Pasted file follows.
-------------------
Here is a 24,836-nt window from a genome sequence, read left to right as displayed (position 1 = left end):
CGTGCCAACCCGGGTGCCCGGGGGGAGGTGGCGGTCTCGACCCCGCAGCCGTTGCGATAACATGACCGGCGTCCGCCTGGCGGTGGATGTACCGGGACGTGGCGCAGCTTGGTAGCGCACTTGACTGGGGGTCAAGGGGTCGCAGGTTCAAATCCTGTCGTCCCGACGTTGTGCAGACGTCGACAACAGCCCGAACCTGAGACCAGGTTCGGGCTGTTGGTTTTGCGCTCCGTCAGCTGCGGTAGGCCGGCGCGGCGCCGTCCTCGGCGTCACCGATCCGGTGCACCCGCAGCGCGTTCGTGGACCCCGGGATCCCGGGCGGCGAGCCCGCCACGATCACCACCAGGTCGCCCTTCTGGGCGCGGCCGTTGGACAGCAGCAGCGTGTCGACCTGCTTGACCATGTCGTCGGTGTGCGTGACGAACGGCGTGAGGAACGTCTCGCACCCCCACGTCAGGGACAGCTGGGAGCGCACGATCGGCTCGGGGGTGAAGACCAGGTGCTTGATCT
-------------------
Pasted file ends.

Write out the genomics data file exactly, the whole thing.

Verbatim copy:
Here is a 24,836-nt window from a genome sequence, read left to right as displayed (position 1 = left end):
CGTGCCAACCCGGGTGCCCGGGGGGAGGTGGCGGTCTCGACCCCGCAGCCGTTGCGATAACATGACCGGCGTCCGCCTGGCGGTGGATGTACCGGGACGTGGCGCAGCTTGGTAGCGCACTTGACTGGGGGTCAAGGGGTCGCAGGTTCAAATCCTGTCGTCCCGACGTTGTGCAGACGTCGACAACAGCCCGAACCTGAGACCAGGTTCGGGCTGTTGGTTTTGCGCTCCGTCAGCTGCGGTAGGCCGGCGCGGCGCCGTCCTCGGCGTCACCGATCCGGTGCACCCGCAGCGCGTTCGTGGACCCCGGGATCCCGGGCGGCGAGCCCGCCACGATCACCACCAGGTCGCCCTTCTGGGCGCGGCCGTTGGACAGCAGCAGCGTGTCGACCTGCTTGACCATGTCGTCGGTGTGCGTGACGAACGGCGTGAGGAACGTCTCGCACCCCCACGTCAGGGACAGCTGGGAGCGCACGATCGGCTCGGGGGTGAAGACCAGGTGCTTGATCT